Taking a page from City Center Project opponents, the library board voted Thursday to ask the Board of Supervisors to put the issue on the November ballot - but didn't recommend a way to pay for it.
If supervisors agree, they'd have to decide how to fund it, and they'd face the possibility that their initiative could be competing on the ballot with a similar measure for which project opponents and skeptics are gathering signatures.
"With this, we're starting the conversation, and we anticipate we'll have discussions with the Board of Supervisors," library board member Robin Williamson said of Thursday's vote.
The former city supervisor said that it would be best not to make suggestions for funding.
"We don't know if the petitioners will want to step back or go with their wording," she said.
The nearly $50 million proposed City Center Project includes a Knowledge + Discovery Center as its anchor, a plaza, a parking garage and related infrastructure.
In September, supervisors voted 4-1 to move forward with the project, using $23.8 million from redevelopment and landfill fees and tasking the library foundation with raising $21.5 in private funding.
But in February, a group wanting to give voters a chance to decide whether the city should make such a large investment began circulating a petition that reads: "No public funding shall be used for the proposed Carson City Center Project ... without a majority vote of the people approving such funding."
With the library board's action Thursday, city supervisors will get a chance to take another look at their September action and consider the following options:
• Affirm the Sept. 15 public-private funding mechanism.
• Ask voters to approve public funding in any combination supervisors determine appropriate.
• Ask voters to approve a quarter-cent sales tax increase.
• Have the petitioners' question go to ballot as it is written.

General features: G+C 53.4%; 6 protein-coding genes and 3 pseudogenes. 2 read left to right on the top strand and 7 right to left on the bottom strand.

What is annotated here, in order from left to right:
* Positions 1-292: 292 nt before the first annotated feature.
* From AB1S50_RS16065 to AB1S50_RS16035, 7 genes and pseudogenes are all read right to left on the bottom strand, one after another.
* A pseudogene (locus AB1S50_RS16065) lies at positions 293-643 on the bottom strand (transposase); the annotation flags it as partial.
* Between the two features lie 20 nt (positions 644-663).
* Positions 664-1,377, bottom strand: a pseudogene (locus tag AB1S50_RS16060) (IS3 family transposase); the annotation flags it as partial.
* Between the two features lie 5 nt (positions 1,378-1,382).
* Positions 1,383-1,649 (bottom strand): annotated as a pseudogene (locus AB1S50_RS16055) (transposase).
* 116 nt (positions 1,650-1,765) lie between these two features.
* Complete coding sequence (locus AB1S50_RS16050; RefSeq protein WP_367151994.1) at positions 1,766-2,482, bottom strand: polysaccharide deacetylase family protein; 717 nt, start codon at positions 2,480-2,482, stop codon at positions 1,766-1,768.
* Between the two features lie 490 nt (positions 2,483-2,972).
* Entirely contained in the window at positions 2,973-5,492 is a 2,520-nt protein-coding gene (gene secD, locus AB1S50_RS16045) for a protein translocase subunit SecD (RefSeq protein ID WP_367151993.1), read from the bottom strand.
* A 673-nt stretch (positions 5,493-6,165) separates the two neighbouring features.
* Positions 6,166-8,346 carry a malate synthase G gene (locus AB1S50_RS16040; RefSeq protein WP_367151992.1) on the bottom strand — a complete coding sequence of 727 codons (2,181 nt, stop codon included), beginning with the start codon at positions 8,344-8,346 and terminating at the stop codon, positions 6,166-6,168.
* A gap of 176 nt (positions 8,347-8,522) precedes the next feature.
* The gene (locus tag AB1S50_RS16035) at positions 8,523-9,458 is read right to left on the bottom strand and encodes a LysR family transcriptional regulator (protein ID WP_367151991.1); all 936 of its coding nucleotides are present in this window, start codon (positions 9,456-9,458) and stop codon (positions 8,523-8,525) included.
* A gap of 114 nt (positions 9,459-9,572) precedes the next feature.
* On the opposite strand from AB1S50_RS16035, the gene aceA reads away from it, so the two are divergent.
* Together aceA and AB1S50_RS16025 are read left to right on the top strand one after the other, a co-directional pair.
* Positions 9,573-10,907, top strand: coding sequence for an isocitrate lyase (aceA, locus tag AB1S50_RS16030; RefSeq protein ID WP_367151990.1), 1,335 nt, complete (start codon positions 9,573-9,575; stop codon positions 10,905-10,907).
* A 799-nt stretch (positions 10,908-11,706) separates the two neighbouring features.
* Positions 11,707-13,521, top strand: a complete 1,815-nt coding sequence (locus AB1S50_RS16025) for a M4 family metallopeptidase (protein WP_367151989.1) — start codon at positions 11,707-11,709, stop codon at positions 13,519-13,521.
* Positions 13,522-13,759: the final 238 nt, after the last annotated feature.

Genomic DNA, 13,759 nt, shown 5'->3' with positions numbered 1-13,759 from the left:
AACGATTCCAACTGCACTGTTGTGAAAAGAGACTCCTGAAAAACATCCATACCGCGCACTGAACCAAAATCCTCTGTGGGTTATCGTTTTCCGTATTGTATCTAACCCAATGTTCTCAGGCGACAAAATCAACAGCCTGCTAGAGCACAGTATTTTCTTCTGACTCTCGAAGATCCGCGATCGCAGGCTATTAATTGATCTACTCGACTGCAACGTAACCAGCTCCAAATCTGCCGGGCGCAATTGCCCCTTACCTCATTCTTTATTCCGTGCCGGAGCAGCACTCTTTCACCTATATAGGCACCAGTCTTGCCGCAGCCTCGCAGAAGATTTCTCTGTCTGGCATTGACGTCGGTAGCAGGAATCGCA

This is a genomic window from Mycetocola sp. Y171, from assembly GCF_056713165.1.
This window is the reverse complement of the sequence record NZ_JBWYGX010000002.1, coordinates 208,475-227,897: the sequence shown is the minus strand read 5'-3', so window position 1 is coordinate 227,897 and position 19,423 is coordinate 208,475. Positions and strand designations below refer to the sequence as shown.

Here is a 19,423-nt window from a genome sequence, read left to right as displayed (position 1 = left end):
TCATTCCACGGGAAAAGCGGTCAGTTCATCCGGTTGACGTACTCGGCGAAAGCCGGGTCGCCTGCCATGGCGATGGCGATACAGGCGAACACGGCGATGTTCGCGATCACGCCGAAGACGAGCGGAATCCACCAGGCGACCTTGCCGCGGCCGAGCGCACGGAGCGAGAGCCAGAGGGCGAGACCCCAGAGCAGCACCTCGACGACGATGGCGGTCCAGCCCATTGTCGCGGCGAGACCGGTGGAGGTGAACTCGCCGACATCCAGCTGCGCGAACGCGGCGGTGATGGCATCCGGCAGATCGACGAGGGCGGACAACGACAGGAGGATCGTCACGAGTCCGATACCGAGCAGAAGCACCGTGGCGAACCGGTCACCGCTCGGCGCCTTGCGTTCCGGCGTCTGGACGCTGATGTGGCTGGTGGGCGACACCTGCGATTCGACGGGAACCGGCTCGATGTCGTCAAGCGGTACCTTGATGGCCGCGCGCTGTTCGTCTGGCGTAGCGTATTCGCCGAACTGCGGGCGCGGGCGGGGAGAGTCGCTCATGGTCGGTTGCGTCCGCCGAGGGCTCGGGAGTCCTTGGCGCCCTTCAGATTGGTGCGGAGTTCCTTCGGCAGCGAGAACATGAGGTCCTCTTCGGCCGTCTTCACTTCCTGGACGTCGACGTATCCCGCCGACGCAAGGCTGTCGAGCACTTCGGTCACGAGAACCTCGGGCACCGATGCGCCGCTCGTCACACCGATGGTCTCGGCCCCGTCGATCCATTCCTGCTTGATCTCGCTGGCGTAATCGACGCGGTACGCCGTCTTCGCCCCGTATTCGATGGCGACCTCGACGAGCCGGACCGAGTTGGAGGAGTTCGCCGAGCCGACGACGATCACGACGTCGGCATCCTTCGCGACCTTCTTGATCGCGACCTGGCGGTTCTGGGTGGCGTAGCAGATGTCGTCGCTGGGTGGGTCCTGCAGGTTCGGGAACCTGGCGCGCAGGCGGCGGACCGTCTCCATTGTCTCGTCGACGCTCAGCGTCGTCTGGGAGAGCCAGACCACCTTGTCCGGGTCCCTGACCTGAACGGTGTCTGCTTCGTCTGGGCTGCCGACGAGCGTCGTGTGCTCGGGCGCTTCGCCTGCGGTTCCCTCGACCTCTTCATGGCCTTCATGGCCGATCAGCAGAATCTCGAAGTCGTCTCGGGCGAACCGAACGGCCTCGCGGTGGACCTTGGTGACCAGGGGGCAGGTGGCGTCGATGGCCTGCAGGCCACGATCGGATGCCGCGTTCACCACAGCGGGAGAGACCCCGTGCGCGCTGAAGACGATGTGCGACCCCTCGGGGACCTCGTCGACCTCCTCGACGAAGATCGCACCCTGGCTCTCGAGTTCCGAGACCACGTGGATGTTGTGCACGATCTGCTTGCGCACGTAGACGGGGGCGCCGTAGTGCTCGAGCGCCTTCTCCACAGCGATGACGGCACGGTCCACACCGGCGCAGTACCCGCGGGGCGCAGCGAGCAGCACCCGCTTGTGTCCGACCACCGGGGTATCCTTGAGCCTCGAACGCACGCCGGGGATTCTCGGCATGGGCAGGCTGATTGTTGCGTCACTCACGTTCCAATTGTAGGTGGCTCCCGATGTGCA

About 30 people - both supporters and opponents - attended Thursday's meeting. Several spoke during the public-comment portion.
Resident Bill Davies said the timing of the project is bad.
"This is a fantastic project. ... Twelve years ago it would have been fantastic, but now everyone is broke. I think you need to put a hold on it," he said.
Dave Armstrong said ballot advisory questions can be ineffective.
"The V&T (Railroad) was put on the ballot, and it was opposed (by the voters), but (supervisors) passed it, anyway, and now they're having problems paying for the bond," he said.
Ron Orbas said the ballot question should have teeth in it.
"It should be binding, not just advisory, given the state of the economy and the amount of money involved in this project," he said.
Eugene Paslov, an outspoken supporter of the project, disputed the petitioners' assertions that most Carsonites oppose the project.
"There is strong support for this effort. A lot of contractors support it; the downtown businesses support it. We need to do something to revitalize our downtown," Paslov said.
Library Director Sara Jones said the library foundation was nearly halfway to raising its $21.5 million in private money, but several would-be contributors backed out recently due to the controversy.
"Time lost is opportunity lost," she said. "At this time, we can commit only $6 million, but the land remains a gift."
Dennis Johnson said that if the library were a standalone municipal project with no private involvement, he wouldn't have any problem with it.
"And if the voters approve it, that's fine with me," he said.
Phyllis Patton, with Friends of the Carson City Library, said that without the partnership, which includes the donated Nugget parking lot land, there is no project.
"We can provide 300,000 people to the downtown, and without that, I think this city is going to die when the freeway comes through here," she said.
Results from a recent, unscientific, Nevada Appeal online poll show opposition to the project trumping support by a margin of more than 2 to 1.